Wednesday, September 28, 2011

Pork with kale and beans - thanks to "the Chew"

I have to admit it, I watched some of the first episode of "The Chew" a daytime talk show on ABC in the USA. It features several excellent chefs - including Michael Symon who has inspired me before. This recipe is based on the recipe he did on the show, but with some minor tweaks which aren't terribly material. The goal was to make a dish that comes in at less that $7 per serving. This made that easily. For approximately $4.50 per serving, this lovely dish came out.

This recipe was to serve 2 people.
2T grape seed oil (or other neutral oil)
2 pork loin chops (about 5oz each), pounded thin (1/3 of an inch thick)
6 pieces of pancetta
a little parsley
salt/pepper for seasoning
a little flour to dust the meat
1 shallot minced fine
1 garlic clove sliced thinly
1 minced cayenne pepper
1 small can canellini beans (rinsed and drained)
1 bunch of kale, leaves stripped from the stalks and shredded
1/4 cup chicken stock
juice of 1 lemon

For each piece of pork, lay it flat on the board. place 3 pieces of pancetta on each piece of pork. Add a little parsley. Fold the pork over the pancetta and pinch the edges closed. Salt and pepper the pork on both sides. Sprinkle lightly with flour. heat the oil in a skillet until shimmering. Place the pork pieces into the hot oil and fry about 3 minutes on the first side, turn over and fry 2 more minutes. After turning the meat, add the shallots, garlic, cayenne pepper and fry gently until softened. remove the meat from the pan, and add the washed jale. Stir and add the drained beans.Add the chicken stock and simmer until the kale is tender, and the beans warmed through. Add lemon juice and serve immediately on warmed plates.

Monday, September 26, 2011

A sauce for empanadas

There's a wonderful Empanada shop near where we live. It has become the go to place for appetizers for some of our bigger parties. Yesterday we had about 40 people over, and as usual bought empanadas. But this time I wanted to have a little sauce to go with them. The empanadas were beef, ham and cheese, and spinach. I figured something green and herbal would work, so came up with this (after scouring the internet).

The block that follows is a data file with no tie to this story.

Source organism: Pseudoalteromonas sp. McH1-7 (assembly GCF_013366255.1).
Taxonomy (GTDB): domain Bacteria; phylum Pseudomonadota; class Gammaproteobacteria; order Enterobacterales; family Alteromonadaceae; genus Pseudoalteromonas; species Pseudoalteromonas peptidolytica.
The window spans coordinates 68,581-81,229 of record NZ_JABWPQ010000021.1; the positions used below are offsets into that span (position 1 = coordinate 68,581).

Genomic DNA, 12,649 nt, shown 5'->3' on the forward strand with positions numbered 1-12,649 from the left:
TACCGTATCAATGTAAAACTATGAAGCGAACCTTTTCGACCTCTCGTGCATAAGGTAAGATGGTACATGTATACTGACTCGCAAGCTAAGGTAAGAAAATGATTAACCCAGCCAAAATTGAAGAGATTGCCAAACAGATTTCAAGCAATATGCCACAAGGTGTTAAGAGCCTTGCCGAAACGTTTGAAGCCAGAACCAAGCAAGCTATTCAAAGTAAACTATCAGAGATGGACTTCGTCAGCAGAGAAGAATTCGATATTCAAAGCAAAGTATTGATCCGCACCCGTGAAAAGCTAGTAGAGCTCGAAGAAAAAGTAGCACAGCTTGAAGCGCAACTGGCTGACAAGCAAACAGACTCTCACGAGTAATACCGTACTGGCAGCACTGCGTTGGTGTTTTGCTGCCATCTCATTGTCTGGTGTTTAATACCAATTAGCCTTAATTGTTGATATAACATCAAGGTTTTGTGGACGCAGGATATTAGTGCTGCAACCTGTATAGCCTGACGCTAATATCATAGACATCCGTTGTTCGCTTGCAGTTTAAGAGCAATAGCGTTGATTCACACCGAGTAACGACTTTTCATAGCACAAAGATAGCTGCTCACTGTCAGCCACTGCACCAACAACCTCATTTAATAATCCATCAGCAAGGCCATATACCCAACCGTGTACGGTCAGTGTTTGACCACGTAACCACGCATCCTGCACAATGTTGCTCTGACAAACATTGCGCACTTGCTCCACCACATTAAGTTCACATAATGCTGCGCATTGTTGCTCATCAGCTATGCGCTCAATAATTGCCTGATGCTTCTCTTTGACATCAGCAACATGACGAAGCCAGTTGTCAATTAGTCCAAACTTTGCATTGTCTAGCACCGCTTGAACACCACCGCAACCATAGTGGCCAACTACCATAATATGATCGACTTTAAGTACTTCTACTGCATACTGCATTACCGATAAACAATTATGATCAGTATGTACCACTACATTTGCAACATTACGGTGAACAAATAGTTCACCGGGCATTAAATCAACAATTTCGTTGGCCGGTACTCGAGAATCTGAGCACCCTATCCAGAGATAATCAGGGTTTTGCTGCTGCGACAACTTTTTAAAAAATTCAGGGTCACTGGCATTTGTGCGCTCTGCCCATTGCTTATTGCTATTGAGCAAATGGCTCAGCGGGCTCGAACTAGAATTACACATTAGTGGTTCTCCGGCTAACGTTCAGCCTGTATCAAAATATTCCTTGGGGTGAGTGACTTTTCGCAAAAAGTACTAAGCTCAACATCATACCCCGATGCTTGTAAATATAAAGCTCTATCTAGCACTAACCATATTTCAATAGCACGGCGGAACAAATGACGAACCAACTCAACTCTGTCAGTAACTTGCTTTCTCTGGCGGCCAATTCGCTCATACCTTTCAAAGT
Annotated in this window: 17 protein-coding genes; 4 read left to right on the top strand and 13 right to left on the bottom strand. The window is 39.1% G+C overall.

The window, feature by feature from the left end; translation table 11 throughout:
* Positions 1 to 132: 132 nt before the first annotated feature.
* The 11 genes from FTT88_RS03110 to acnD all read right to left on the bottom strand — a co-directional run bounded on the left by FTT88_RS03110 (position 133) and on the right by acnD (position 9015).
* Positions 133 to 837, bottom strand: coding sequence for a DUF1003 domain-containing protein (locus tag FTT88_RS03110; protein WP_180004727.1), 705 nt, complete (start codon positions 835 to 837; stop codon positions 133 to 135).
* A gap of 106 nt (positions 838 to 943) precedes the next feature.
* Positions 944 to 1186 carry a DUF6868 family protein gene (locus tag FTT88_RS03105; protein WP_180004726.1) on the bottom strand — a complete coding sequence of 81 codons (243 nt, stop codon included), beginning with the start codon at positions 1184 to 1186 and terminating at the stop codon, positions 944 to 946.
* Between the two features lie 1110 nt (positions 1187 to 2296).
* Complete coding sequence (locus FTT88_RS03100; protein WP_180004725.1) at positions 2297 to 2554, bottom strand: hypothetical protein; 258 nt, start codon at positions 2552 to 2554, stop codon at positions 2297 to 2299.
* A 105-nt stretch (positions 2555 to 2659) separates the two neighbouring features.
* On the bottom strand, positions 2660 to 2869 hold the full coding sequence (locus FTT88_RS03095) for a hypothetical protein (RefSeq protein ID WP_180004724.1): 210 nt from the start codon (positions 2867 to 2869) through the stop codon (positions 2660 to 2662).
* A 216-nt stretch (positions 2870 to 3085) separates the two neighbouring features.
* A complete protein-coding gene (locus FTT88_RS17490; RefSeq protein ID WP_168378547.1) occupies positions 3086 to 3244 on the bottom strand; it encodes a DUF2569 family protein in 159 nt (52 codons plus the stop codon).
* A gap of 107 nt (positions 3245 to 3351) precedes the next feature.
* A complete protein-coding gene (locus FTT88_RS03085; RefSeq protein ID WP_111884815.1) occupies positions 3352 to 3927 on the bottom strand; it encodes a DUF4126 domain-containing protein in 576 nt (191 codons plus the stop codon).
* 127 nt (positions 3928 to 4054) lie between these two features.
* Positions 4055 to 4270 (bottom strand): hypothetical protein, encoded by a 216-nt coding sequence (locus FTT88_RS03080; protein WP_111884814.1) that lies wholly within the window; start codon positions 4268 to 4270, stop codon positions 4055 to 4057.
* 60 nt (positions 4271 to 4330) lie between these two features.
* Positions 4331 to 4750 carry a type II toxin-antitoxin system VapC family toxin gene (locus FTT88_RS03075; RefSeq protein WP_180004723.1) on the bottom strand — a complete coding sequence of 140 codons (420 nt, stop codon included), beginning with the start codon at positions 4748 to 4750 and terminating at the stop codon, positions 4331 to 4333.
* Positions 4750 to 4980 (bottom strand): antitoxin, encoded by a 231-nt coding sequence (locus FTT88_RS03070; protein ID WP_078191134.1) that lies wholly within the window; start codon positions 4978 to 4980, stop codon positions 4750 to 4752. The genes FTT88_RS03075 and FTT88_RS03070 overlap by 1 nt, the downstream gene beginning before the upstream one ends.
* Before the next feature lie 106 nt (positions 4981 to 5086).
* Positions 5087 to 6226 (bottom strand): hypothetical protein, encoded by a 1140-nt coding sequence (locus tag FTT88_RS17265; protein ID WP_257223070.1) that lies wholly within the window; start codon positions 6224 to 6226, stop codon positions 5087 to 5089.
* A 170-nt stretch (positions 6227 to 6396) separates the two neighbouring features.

Half a dozen or so green onions minced
4 garlic cloves - minced very finely
Juice of 2 lemons
1 bunch cilantro chopped pretty finely
2t ground cumin
4T sugar
1/2 cup vinegar (I used white distilled, but I imagine cider vinegar would be fine too)
Salt (if desired, to taste)

Combine the onions and garlic in a non-reactive bowl. Mix in the other ingredients, stir and refrigerate at least 2 hrs - preferably overnight. If the vinegar doesn't cover the vegetation, add a little more.

Friday, September 9, 2011

Plum pickle

On a road trip to Houston recently, Madame and I stopped  in Fairfield to eat at the mighty fine Sam's restaurant. The breakfast buffet is huge - makes fgreat road food. As we were leaving we noticed a roadside stand selling peaches, plums, potatoes - some things grown by the farmer, some imported (California strawberries). You have to know what's in season. Strawberry season in Texas is March/April - not the end of August!

Anyhow, we bought some fantastic peaches, some OK tomatoes, and some ammunition - oh wait they were plums, but as hard as bullets. You may wonder why. Well, I hoped they might ripen up a bit. They did, so now they were rubber bullets and not the deadly kind. The only thing to do was to make some kind of a chutney. I did - and it was surprisingly good. Especially with pork chops. It is tart enough so that it cuts through the pork fat well.

1 whole star anise
6 whole green cardomoms
12 coriander seeds
12 black pepper corns
2 whole cloves
1/2 Kaffir lime leaf
2lb small, unripe plums - whole with stones, washed but not dried
1/4 cup red wine vinegar
3 T agave nectar (more or less depending on taste)
pinch of salt

Make a spice bag out of a piece of cheesecloth (muslin) and the first 6 ingredients. You don't have to do this but it meakes fishing the spices out afterwards a breeze. Put the spice bag and the rest of the ingredients in a sauce pot, bring to a simmer, and cook stirring occasionally for about 45 minutes - until the plums have lost most of their texture.

Remove the spice bag. Leave to cool. Transfer to a screw topped jar, removing the plum pits as you transfer it. Store tightly sealed in the fridge for a couple of weeks.